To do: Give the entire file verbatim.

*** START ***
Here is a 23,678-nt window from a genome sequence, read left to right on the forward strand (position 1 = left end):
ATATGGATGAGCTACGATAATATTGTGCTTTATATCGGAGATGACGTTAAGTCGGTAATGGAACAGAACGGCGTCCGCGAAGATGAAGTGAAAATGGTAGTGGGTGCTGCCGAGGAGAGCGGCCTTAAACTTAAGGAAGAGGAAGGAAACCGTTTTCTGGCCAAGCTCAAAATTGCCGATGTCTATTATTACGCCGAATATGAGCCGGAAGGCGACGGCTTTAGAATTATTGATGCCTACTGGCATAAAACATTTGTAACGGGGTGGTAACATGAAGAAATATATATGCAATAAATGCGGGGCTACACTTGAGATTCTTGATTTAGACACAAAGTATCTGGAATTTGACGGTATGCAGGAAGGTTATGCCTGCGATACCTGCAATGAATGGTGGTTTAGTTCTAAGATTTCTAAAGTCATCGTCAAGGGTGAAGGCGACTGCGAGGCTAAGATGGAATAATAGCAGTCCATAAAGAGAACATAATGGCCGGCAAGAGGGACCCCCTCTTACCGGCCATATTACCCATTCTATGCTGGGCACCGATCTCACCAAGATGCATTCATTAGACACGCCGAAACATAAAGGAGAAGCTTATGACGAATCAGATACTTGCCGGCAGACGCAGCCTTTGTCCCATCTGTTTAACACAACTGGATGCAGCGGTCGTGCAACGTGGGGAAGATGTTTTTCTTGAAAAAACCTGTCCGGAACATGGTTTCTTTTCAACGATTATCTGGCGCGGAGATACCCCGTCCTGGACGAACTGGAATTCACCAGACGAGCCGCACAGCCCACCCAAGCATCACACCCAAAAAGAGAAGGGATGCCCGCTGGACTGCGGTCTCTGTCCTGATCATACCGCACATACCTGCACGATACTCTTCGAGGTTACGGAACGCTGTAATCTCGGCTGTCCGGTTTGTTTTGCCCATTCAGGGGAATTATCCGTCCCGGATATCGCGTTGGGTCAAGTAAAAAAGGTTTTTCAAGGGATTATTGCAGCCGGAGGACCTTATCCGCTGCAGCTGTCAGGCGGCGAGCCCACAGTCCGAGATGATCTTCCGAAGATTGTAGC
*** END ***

Here is a 23,678-nt window from a genome sequence, read left to right on the forward strand (position 1 = left end):
ATATGGATGAGCTACGATAATATTGTGCTTTATATCGGAGATGACGTTAAGTCGGTAATGGAACAGAACGGCGTCCGCGAAGATGAAGTGAAAATGGTAGTGGGTGCTGCCGAGGAGAGCGGCCTTAAACTTAAGGAAGAGGAAGGAAACCGTTTTCTGGCCAAGCTCAAAATTGCCGATGTCTATTATTACGCCGAATATGAGCCGGAAGGCGACGGCTTTAGAATTATTGATGCCTACTGGCATAAAACATTTGTAACGGGGTGGTAACATGAAGAAATATATATGCAATAAATGCGGGGCTACACTTGAGATTCTTGATTTAGACACAAAGTATCTGGAATTTGACGGTATGCAGGAAGGTTATGCCTGCGATACCTGCAATGAATGGTGGTTTAGTTCTAAGATTTCTAAAGTCATCGTCAAGGGTGAAGGCGACTGCGAGGCTAAGATGGAATAATAGCAGTCCATAAAGAGAACATAATGGCCGGCAAGAGGGACCCCCTCTTACCGGCCATATTACCCATTCTATGCTGGGCACCGATCTCACCAAGATGCATTCATTAGACACGCCGAAACATAAAGGAGAAGCTTATGACGAATCAGATACTTGCCGGCAGACGCAGCCTTTGTCCCATCTGTTTAACACAACTGGATGCAGCGGTCGTGCAACGTGGGGAAGATGTTTTTCTTGAAAAAACCTGTCCGGAACATGGTTTCTTTTCAACGATTATCTGGCGCGGAGATACCCCGTCCTGGACGAACTGGAATTCACCAGACGAGCCGCACAGCCCACCCAAGCATCACACCCAAAAAGAGAAGGGATGCCCGCTGGACTGCGGTCTCTGTCCTGATCATACCGCACATACCTGCACGATACTCTTCGAGGTTACGGAACGCTGTAATCTCGGCTGTCCGGTTTGTTTTGCCCATTCAGGGGAATTATCCGTCCCGGATATCGCGTTGGGTCAAGTAAAAAAGGTTTTTCAAGGGATTATTGCAGCCGGAGGACCTTATCCGCTGCAGCTGTCAGGCGGCGAGCCCACAGTCCGAGATGATCTTCCGAAGATTGTAGC